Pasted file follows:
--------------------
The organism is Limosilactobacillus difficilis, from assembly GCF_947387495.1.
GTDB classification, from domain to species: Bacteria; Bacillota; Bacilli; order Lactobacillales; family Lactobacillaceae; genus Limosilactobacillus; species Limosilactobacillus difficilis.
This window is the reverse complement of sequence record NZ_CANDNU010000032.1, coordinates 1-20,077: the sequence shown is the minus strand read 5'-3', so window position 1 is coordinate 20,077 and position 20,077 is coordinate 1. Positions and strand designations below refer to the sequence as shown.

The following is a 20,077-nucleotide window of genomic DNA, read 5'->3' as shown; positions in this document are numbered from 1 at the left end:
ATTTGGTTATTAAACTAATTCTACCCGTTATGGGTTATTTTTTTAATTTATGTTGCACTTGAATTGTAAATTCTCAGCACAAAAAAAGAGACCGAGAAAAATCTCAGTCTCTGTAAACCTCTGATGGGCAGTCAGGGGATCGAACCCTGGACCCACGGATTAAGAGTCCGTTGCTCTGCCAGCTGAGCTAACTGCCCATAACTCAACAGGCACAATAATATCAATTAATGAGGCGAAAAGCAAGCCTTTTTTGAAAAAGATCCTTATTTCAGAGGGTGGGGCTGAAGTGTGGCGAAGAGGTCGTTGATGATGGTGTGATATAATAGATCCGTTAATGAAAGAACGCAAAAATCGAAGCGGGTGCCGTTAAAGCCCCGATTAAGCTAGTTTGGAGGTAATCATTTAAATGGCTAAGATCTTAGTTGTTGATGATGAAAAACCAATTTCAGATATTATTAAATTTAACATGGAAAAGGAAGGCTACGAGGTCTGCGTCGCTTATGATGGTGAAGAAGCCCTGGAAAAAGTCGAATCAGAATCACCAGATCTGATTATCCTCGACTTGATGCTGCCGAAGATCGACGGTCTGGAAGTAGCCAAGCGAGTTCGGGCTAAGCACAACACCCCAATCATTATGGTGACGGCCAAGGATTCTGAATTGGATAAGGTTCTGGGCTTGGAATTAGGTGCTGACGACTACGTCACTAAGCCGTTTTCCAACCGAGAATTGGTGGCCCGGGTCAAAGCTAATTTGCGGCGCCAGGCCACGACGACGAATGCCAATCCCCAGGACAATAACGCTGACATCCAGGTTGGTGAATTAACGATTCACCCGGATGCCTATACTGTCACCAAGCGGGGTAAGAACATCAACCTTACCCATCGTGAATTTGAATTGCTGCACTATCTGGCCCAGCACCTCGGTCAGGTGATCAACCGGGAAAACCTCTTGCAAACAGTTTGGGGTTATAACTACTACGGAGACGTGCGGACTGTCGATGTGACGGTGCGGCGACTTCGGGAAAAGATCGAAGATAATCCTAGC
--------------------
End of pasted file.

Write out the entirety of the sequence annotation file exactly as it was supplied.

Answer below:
The organism is Limosilactobacillus difficilis, from assembly GCF_947387495.1.
GTDB classification, from domain to species: Bacteria; Bacillota; Bacilli; order Lactobacillales; family Lactobacillaceae; genus Limosilactobacillus; species Limosilactobacillus difficilis.
This window is the reverse complement of sequence record NZ_CANDNU010000032.1, coordinates 1-20,077: the sequence shown is the minus strand read 5'-3', so window position 1 is coordinate 20,077 and position 20,077 is coordinate 1. Positions and strand designations below refer to the sequence as shown.

The following is a 20,077-nucleotide window of genomic DNA, read 5'->3' as shown; positions in this document are numbered from 1 at the left end:
ATTTGGTTATTAAACTAATTCTACCCGTTATGGGTTATTTTTTTAATTTATGTTGCACTTGAATTGTAAATTCTCAGCACAAAAAAAGAGACCGAGAAAAATCTCAGTCTCTGTAAACCTCTGATGGGCAGTCAGGGGATCGAACCCTGGACCCACGGATTAAGAGTCCGTTGCTCTGCCAGCTGAGCTAACTGCCCATAACTCAACAGGCACAATAATATCAATTAATGAGGCGAAAAGCAAGCCTTTTTTGAAAAAGATCCTTATTTCAGAGGGTGGGGCTGAAGTGTGGCGAAGAGGTCGTTGATGATGGTGTGATATAATAGATCCGTTAATGAAAGAACGCAAAAATCGAAGCGGGTGCCGTTAAAGCCCCGATTAAGCTAGTTTGGAGGTAATCATTTAAATGGCTAAGATCTTAGTTGTTGATGATGAAAAACCAATTTCAGATATTATTAAATTTAACATGGAAAAGGAAGGCTACGAGGTCTGCGTCGCTTATGATGGTGAAGAAGCCCTGGAAAAAGTCGAATCAGAATCACCAGATCTGATTATCCTCGACTTGATGCTGCCGAAGATCGACGGTCTGGAAGTAGCCAAGCGAGTTCGGGCTAAGCACAACACCCCAATCATTATGGTGACGGCCAAGGATTCTGAATTGGATAAGGTTCTGGGCTTGGAATTAGGTGCTGACGACTACGTCACTAAGCCGTTTTCCAACCGAGAATTGGTGGCCCGGGTCAAAGCTAATTTGCGGCGCCAGGCCACGACGACGAATGCCAATCCCCAGGACAATAACGCTGACATCCAGGTTGGTGAATTAACGATTCACCCGGATGCCTATACTGTCACCAAGCGGGGTAAGAACATCAACCTTACCCATCGTGAATTTGAATTGCTGCACTATCTGGCCCAGCACCTCGGTCAGGTGATCAACCGGGAAAACCTCTTGCAAACAGTTTGGGGTTATAACTACTACGGAGACGTGCGGACTGTCGATGTGACGGTGCGGCGACTTCGGGAAAAGATCGAAGATAATCCTAGC